I’ve rarely caught sea runs on the dead drift. This is not to say that they can’t be caught on or don’t feed on small BWO’s or the like, or that you can’t dead drift larger patterns like stimulators (a great cutthroat fly) or chernobyl ants indeed that is a completely legitimate and most enjoyable way to target them. There are several reasons I am not an advocate of this approach, mostly because wherever you are likely to catch sea runs, there are often young salmonids, juvenile cutthroat or steelhead and they are often 1 to 5 inches long and they will feed recklessly on anything that looks like food. When you fish around these fish with small flies with small hooks you are going to hook lots of them, and what you will often find is that you will be hooking these little fish in the eyes, throat, etc. If you put a large waker, dry (or larger wets) on you will find you will catch far less of these little fish which are the future of the fishery you are enjoying. Another reason is that often if you watch sea run cutthroat feeding on mayfly or other small insect hatches is that the fish rising are often smaller. Recently a friend and I found ourselves on a sunny afternoon on a mid island river this spring several types and sizes of mayflies starting coming off on a nice moderate run with a very nice tailout. My friend was fishing spinners and I was fishing various cutthroat flies on my switch rod. Some cutthroat began rising on these mayflies but every fish that was coming up was small and looked to be about 4-10 inches long. Anyways not long after the hatch started my friend with his spinners hit a very nice adult cutthroat in the deepest slot of that section, followed by another in a nearby shoreline slot. In the hour we fished this stretch we did not see a single large cutthroat rise. Big adult sea runs are largely piscivorous and do not often come up and feed on little insects, they eat the little fish that are trying to eat those insects. My point is not about spinners but that the traits of larger sea runs.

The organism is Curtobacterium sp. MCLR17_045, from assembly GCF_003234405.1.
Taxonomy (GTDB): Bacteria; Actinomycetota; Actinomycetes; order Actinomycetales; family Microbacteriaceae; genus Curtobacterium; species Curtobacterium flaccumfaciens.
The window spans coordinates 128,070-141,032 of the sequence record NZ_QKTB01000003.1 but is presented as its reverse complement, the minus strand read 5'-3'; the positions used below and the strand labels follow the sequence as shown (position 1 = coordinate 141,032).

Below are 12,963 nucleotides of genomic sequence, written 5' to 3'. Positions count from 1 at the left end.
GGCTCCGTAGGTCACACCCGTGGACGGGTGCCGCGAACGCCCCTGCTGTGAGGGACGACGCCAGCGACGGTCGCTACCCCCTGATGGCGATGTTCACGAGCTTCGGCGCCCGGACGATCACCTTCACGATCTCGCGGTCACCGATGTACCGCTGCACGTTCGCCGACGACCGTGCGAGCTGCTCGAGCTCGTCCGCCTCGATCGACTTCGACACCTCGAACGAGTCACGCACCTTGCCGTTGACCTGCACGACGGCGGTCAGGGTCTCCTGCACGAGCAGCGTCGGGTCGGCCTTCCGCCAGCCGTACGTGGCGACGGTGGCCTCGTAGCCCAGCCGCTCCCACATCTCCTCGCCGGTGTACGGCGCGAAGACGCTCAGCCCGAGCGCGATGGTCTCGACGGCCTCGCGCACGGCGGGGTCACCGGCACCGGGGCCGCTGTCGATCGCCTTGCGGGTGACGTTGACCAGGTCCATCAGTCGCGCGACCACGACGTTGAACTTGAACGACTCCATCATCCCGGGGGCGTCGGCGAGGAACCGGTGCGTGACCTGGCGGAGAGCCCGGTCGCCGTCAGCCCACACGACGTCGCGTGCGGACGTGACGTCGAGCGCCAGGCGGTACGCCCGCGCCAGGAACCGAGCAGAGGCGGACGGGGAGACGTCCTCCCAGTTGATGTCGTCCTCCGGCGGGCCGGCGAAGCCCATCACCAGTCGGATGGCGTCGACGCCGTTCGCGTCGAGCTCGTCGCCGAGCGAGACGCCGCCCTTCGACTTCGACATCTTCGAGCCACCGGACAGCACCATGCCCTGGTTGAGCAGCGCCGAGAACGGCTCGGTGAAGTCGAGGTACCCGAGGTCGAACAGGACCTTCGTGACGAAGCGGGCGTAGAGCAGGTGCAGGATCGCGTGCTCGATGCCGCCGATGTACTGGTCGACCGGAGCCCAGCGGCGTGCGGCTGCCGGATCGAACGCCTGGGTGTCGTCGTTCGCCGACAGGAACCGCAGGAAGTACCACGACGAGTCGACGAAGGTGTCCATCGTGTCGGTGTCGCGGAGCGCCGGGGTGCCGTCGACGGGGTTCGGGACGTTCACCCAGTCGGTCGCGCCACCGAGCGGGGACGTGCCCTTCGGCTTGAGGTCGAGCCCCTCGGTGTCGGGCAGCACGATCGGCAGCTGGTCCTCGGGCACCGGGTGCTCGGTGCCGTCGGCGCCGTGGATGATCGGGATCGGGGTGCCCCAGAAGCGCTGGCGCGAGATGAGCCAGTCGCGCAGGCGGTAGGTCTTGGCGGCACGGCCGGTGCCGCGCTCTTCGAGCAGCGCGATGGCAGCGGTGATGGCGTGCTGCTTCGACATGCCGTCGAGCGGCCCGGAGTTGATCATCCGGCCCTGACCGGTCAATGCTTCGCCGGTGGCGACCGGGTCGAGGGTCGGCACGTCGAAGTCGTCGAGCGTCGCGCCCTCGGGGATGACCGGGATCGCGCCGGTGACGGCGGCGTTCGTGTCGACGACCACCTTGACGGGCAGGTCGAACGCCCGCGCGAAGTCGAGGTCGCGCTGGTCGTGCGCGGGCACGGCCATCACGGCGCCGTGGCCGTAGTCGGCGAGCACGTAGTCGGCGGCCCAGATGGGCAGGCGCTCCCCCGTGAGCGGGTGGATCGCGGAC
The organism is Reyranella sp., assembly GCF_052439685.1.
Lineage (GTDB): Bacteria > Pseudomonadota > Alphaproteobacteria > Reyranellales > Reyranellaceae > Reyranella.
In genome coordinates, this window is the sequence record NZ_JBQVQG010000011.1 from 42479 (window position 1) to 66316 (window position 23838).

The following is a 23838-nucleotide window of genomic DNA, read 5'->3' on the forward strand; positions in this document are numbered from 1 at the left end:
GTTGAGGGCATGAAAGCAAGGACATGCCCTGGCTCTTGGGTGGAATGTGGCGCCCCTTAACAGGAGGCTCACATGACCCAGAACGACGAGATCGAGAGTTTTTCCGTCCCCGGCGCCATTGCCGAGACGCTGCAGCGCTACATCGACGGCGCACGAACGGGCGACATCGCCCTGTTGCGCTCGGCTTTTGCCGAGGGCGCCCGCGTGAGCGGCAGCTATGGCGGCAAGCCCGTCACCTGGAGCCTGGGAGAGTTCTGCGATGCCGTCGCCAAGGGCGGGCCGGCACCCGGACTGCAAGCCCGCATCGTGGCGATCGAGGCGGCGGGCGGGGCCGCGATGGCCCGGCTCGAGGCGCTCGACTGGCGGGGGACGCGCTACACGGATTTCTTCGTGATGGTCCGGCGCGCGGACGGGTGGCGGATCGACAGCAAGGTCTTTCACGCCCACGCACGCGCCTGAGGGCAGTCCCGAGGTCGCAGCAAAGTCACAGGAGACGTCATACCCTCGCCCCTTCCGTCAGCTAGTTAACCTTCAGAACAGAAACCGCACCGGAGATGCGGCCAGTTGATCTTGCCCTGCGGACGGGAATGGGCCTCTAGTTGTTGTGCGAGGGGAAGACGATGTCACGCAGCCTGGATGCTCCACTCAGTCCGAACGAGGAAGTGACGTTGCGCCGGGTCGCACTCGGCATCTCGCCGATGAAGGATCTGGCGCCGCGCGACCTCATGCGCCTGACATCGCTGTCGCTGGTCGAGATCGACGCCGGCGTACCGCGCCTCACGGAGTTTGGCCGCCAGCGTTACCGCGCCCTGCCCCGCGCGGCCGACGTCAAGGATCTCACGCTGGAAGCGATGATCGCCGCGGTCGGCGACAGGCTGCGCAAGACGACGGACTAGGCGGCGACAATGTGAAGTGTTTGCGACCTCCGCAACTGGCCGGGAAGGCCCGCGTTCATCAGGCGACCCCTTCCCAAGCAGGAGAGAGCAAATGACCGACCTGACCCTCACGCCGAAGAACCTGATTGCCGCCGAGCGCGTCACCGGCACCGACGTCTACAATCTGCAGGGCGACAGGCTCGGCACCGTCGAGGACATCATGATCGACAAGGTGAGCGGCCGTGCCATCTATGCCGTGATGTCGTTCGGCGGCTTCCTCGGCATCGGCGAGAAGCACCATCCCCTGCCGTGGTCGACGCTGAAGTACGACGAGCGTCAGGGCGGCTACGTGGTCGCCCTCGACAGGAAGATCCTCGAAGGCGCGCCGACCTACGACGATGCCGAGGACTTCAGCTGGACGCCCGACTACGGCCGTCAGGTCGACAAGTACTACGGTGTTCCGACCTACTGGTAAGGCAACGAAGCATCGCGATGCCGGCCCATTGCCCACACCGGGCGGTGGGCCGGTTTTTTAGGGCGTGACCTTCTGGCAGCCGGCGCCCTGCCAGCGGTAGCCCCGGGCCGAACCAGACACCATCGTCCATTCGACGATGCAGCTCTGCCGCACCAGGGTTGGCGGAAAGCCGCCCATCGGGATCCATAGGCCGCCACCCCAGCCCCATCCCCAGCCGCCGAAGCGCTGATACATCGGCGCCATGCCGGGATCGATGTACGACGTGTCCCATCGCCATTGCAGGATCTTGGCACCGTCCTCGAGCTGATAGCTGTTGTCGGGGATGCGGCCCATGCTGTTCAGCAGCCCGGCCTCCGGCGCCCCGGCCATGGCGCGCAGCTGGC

Like Summer run steelhead you can catch them with a downstream waked pattern, but most often I find that stripping your fly back upstream or across is what actually triggers a response from these fish. The hook up to landed ratio is pretty low, but again it’s a lot of fun to have big sea runs or resident cutthroat blast your waker. You can also follow up with a subsurface or sunk fly. As far as waking in current make sure your fly has enough resistance to wake properly. The small gurglers I use at the beach will be pulled under by the current in a river, so smaller versions of flies that are designed for heavy current pull such as summer steel flies like the grantham sedge, steelhead caddis, cutthroat waker, bombers, Lambroughton skater, after dinner mint or thompson river caddis are all good choices. Stimulators, fat alberts, and chernobyl ants are also quite fine. What I like to do is cast slightly downstream and swing the fly downstream into soft edges, eddies, and seams and then strip it back, if they are going to hit they usually do with reckless abandon. Stripping or swinging the fly across tail outs is also another good tactic and if you are fishing rivers with summer steelhead then that’s where the “tweener” 5 and 6 wt. switches or a (6 wt single) come in handy just in case there is an aggressive summer in the vicinity. This style of fishing is best suited to switch or spey rods on island rivers. Not all water nor times of day are suited to this approach, but you won’t learn the where’s and what’s unless you tie one on and leave it on. It usually takes faith to put on and stick with a waker, but the results are more than worth it.
a nice cutthroat caught on a big waker in the ______ river
like all other posts, this is purely my opinion based on spending a lot of time chasing cutthroat in rivers and beaches, your mileage may vary.